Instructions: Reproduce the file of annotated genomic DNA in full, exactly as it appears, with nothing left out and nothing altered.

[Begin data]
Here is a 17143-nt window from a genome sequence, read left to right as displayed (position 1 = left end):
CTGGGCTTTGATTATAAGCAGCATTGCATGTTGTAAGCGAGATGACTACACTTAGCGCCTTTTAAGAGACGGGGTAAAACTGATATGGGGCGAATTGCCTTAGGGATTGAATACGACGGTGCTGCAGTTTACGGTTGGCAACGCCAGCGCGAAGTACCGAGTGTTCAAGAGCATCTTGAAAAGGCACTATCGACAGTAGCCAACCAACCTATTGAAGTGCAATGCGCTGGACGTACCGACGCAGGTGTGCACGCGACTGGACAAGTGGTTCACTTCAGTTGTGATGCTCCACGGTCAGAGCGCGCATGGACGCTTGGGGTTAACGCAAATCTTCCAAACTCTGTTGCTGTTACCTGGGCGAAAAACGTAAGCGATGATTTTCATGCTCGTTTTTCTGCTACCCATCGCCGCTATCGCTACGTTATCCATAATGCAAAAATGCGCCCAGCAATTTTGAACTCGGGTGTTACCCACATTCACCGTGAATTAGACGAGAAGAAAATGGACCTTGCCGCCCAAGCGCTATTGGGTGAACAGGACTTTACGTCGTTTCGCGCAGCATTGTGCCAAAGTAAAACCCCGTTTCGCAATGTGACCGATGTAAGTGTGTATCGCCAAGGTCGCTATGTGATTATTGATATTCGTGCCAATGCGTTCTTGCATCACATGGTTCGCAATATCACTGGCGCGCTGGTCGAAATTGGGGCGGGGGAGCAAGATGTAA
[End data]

Here is a 17143-nt window from a genome sequence, read left to right as displayed (position 1 = left end):
CTGGGCTTTGATTATAAGCAGCATTGCATGTTGTAAGCGAGATGACTACACTTAGCGCCTTTTAAGAGACGGGGTAAAACTGATATGGGGCGAATTGCCTTAGGGATTGAATACGACGGTGCTGCAGTTTACGGTTGGCAACGCCAGCGCGAAGTACCGAGTGTTCAAGAGCATCTTGAAAAGGCACTATCGACAGTAGCCAACCAACCTATTGAAGTGCAATGCGCTGGACGTACCGACGCAGGTGTGCACGCGACTGGACAAGTGGTTCACTTCAGTTGTGATGCTCCACGGTCAGAGCGCGCATGGACGCTTGGGGTTAACGCAAATCTTCCAAACTCTGTTGCTGTTACCTGGGCGAAAAACGTAAGCGATGATTTTCATGCTCGTTTTTCTGCTACCCATCGCCGCTATCGCTACGTTATCCATAATGCAAAAATGCGCCCAGCAATTTTGAACTCGGGTGTTACCCACATTCACCGTGAATTAGACGAGAAGAAAATGGACCTTGCCGCCCAAGCGCTATTGGGTGAACAGGACTTTACGTCGTTTCGCGCAGCATTGTGCCAAAGTAAAACCCCGTTTCGCAATGTGACCGATGTAAGTGTGTATCGCCAAGGTCGCTATGTGATTATTGATATTCGTGCCAATGCGTTCTTGCATCACATGGTTCGCAATATCACTGGCGCGCTGGTCGAAATTGGGGCGGGGGAGCAAGATGTAA